Liam

I’m from New Zealand. [I have a] good family. Lucky. Mom, dad, brother and sister. I’d say that both my parents are socially conscious. My dad was a union organizer for a while. My mom’s just written a book about her experience setting up a safe house for a gang woman, which was a work cooperative and stuff in the 1970s. So she’s spent the past seven or eight years getting these women together again and writing this book. So I guess the way they are is an example to me. I see them putting their energy into positive ‘making the world a better place’ things. And then also, I’m just lucky. I have two parents who are not wealthy. When I was growing up, Mom was a bus driver and Dad was a union organizer, but they both have university degrees, they’re still together after 30 years, the family was the most important thing for them. So I grew up in this loving, great environment, which is rare. So I take that as a privilege.

When I first graduated I went and got a corporate job for a financial consulting firm. I did it for about 8 months, but it was pretty soul destroying, and I knew that that was not what I wanted to do.

I’ve been in Boston for 3 months. And the timing was good. Just in time for the revolution [laughs]. I’ve been here once before and, because New Zealand’s so Americanized, there’s no culture shock. I don’t feel foreign here. My only foreign marker is the accent, I think. But if anything, that’s an advantage. So the transition’s not a hard one. It’s a bit hard being away from family, but I’m doing what I love. I have a good life.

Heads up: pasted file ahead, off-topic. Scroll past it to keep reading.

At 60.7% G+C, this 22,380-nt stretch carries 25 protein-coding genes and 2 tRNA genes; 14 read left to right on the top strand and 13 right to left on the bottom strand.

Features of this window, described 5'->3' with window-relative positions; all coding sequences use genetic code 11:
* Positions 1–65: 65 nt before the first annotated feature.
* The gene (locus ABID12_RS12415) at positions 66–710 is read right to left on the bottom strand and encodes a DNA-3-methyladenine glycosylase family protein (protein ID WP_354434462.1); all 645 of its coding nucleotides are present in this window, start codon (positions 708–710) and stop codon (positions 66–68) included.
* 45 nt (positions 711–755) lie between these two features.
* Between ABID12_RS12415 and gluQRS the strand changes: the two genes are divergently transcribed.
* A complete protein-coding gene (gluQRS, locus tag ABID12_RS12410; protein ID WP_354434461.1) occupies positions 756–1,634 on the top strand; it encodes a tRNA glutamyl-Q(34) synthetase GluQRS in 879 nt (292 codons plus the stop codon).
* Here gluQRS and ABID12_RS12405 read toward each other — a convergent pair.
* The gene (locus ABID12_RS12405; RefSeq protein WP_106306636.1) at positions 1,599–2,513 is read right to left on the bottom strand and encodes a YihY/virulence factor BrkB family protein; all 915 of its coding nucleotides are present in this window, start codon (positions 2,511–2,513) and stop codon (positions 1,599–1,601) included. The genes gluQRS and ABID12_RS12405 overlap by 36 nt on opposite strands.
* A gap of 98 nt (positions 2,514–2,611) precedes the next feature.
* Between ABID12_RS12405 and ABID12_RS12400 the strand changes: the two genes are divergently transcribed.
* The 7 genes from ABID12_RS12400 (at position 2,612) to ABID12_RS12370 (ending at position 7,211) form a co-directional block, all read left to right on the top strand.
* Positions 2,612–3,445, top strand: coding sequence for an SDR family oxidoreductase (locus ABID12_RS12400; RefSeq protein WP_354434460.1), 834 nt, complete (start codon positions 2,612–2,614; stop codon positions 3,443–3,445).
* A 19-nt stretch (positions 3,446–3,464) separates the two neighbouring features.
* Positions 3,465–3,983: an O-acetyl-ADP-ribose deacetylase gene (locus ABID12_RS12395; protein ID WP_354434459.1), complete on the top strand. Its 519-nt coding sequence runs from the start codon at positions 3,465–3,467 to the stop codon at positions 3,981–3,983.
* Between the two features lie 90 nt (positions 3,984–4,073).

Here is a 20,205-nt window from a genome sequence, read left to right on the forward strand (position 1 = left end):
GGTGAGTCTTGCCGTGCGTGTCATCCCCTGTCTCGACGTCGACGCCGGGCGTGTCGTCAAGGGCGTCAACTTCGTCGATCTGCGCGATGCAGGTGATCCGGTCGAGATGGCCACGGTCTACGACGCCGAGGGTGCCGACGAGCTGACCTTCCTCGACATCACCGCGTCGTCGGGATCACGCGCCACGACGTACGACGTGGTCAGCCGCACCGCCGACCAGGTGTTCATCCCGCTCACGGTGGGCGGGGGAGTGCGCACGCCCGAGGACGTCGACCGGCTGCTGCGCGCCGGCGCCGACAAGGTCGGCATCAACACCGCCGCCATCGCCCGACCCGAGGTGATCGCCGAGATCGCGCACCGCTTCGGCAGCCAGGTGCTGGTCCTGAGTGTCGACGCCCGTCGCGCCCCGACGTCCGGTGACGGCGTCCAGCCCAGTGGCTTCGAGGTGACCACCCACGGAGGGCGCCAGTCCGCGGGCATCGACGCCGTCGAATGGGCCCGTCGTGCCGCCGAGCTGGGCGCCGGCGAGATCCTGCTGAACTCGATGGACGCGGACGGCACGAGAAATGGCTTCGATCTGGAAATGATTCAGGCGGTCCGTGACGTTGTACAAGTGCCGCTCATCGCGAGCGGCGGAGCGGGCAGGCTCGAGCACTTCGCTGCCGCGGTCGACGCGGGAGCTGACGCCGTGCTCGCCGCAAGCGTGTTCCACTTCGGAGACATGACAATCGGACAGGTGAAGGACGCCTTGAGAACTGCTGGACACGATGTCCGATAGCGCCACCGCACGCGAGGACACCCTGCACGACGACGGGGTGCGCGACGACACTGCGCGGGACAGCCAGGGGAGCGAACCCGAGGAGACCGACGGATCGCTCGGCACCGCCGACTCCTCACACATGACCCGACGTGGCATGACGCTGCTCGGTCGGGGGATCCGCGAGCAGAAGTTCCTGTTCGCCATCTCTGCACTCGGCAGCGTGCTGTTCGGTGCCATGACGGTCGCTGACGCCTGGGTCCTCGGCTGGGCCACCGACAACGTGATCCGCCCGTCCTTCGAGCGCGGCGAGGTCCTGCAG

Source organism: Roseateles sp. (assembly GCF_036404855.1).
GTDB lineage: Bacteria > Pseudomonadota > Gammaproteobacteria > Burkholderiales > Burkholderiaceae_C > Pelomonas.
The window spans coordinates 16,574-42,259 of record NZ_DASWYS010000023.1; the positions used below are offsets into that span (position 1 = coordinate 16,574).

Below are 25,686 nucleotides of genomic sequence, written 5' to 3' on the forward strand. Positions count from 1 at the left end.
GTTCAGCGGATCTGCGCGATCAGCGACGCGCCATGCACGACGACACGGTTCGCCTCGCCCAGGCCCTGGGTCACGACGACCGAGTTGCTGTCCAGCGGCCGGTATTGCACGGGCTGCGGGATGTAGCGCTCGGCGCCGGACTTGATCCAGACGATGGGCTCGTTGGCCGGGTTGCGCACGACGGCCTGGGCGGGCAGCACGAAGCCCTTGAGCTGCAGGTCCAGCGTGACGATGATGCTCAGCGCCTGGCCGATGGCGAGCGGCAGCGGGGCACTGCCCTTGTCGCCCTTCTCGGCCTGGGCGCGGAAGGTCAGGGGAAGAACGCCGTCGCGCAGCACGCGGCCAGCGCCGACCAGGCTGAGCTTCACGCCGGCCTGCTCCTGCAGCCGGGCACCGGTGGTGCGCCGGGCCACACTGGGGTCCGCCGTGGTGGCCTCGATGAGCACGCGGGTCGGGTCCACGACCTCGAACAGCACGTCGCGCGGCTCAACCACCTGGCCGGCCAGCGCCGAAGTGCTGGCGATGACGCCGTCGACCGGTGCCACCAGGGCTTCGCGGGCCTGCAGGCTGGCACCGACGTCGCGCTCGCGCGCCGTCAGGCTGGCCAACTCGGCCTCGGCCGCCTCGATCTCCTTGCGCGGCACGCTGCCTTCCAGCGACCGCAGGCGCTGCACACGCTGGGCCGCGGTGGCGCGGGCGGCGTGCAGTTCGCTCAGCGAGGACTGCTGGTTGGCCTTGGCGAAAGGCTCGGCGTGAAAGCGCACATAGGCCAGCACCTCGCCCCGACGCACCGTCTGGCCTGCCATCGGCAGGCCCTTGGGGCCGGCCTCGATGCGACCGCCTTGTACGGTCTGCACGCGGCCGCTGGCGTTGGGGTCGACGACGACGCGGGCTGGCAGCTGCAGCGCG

I came here to go to graduate school. I’m at Boston College, still settling into Boston. I’ve been a student for a few years now. I guess the academic road is what I’m trying to make work. It’s not an easy career path, but it’s a good one if you can make it work. So, for me, it’s kind of a risky maneuver to see if it’s going to work. It takes years and years. And I am committed to doing that. I already have a masters and I am in a 5 to 8 year PhD program now. And maybe it will all crash and burn. There’s not a lot of jobs for sociologists, but it’s not only a career thing for me. As an undergraduate I did economics and politics. When I first graduated I went and got a corporate job for a financial consulting firm. I did it for about 8 months, but it was pretty soul destroying, and I knew that that was not what I wanted to do. I knew even before I started the job. I thought I would just be able to get on with it but it wasn’t what I want to do. It was a lot of work. Long hours and stuff, and I don’t mind hard work. I work my ass off, but I have to feel like it’s for something. We were a consulting firm so we’d be helping a Pilipino power company get the best deal from the regulator. I was putting all my energy into something that was fucking the world up, or making it worse. I would lie in bed at night and be like, what the hell am I doing. My energies are better spent elsewhere. It wasn’t what I want to do because I need to feel that I’m using my privilege to help make a difference. And I think sociology allows for that blend, of blending academic work with social change. Linking those two together. And I’m in a department at Boston College, which really encourages that, which encourages you to think about how your work can be used to bring about positive change.